Category Archives: new media

The Death of the Traditional Media — and the Pulitzer Prizes

Pulitzer Prize Medal

Pulitzer Prize Medal

I  read this list of this year’s Pulitzers and thought about those who are saying that journalism is dead.  This is clearly the kind of investigation and reporting that need to be done  [all the below quoted from the NYT artice]:

  • The Las Vegas Sun for the exposure of the high death rate among construction workers on the Las Vegas Strip amid lax enforcement of regulations, leading to changes in policy and improved safety conditions;
  • The Houston Chronicle Staff for becoming a lifeline to the city when Hurricane Ike struck;
  • David Barstow of The New York Times for his reporting that revealed how some retired generals, working as radio and television analysts, had been co-opted by the Pentagon to make its case for the war in Iraq, and how many of them also had undisclosed ties to companies that benefited from policies they defended;
  • Bettina Boxall and Julie Cart of the Los Angeles Times for their fexploration into the cost and effectiveness of attempts to combat the growing menace of wildfires across the western United States;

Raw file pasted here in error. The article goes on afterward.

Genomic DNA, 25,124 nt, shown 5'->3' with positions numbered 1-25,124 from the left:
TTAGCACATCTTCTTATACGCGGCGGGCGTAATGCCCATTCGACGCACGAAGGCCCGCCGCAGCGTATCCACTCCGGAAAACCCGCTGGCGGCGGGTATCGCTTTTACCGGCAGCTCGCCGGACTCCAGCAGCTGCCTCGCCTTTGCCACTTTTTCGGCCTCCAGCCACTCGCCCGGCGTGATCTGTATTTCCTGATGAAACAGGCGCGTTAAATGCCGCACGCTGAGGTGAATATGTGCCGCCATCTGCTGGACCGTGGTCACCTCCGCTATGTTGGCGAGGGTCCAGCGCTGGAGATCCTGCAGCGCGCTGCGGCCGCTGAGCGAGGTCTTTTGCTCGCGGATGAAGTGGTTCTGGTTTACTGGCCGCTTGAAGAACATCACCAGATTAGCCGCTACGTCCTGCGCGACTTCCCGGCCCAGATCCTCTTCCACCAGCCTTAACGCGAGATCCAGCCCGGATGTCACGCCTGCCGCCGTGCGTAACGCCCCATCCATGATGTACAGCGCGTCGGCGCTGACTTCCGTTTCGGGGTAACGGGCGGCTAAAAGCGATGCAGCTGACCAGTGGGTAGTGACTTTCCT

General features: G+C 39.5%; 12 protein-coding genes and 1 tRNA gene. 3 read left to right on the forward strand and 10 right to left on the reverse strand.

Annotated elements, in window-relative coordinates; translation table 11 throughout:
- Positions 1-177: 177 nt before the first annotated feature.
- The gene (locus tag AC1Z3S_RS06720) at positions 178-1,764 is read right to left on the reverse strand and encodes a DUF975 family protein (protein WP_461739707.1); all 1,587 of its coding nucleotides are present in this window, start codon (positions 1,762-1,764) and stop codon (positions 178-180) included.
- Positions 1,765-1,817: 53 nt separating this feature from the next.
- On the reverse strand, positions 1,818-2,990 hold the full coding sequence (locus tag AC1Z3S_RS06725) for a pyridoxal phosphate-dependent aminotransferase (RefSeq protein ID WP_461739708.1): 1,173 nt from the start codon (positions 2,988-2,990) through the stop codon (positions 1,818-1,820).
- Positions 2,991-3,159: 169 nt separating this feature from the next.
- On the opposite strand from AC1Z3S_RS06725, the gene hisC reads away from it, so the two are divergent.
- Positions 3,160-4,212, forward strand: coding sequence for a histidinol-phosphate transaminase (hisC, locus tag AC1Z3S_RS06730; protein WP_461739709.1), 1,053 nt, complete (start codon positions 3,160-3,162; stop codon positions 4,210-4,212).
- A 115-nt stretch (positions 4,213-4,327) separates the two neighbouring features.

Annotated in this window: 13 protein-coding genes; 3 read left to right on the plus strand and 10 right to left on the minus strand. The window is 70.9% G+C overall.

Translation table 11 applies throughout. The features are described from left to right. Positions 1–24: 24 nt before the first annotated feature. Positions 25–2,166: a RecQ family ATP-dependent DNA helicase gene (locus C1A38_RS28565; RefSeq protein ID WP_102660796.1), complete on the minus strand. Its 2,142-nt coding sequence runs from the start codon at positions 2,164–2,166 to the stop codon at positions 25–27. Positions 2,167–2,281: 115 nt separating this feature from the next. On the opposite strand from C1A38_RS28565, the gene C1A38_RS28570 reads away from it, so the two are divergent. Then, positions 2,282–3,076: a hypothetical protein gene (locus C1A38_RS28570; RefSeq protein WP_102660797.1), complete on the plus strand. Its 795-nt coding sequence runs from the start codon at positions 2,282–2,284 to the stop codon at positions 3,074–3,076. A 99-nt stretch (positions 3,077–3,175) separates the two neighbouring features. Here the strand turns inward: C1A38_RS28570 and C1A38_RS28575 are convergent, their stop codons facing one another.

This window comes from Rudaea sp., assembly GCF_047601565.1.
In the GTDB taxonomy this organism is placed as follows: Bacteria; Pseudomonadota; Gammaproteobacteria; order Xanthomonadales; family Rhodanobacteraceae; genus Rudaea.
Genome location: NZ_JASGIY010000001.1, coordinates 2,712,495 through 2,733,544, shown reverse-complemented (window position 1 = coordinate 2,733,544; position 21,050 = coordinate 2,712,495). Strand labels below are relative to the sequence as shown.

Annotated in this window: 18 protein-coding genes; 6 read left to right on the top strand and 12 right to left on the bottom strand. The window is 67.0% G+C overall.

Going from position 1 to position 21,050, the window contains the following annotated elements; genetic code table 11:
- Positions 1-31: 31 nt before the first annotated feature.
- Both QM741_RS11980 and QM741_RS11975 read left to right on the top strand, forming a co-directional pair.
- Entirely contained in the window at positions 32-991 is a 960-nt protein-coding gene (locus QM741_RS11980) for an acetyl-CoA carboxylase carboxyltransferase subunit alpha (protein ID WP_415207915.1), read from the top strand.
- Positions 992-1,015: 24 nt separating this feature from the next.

• The East Valley Tribune, Mesa, AZ, for adroit use of limited resources to reveal, in print and online, how a popular sheriff’s focus on immigration enforcement endangered investigation of violent crime and other aspects of public safety.

How are we going to support this kind of journalism?  We need fulltime journalists with resources behind them; but how?

New Course for Spring: Digital Narratives


CCN: 42875.
Time: Wed. 2-4*
Location: 110 South Hall

*May change — contact vanhouse@ischool and I’ll explain.

Current developments in multimedia technology are leading to increased use of a variety of media for representation for communication. These include still images, video, animation and audio as well as text.  A number of existing applications make it increasingly easy for people to develop their own multimodal “texts” without special expertise.  The question is: How are people using these resources? How can they be effectively used?  And how can these resources be better designed to support these efforts?

We will look at two common applications areas to investigate these questions:
(1)    Do It Yourself: construction and use of multimodal resources for showing, teaching, and learning in the field of do-it-yourself  (crafts, building, repair, and related activities without professional help); and
(2)    Digital story-telling, for personal/collective history but for other purposes as well.

MORE about the content of the course below.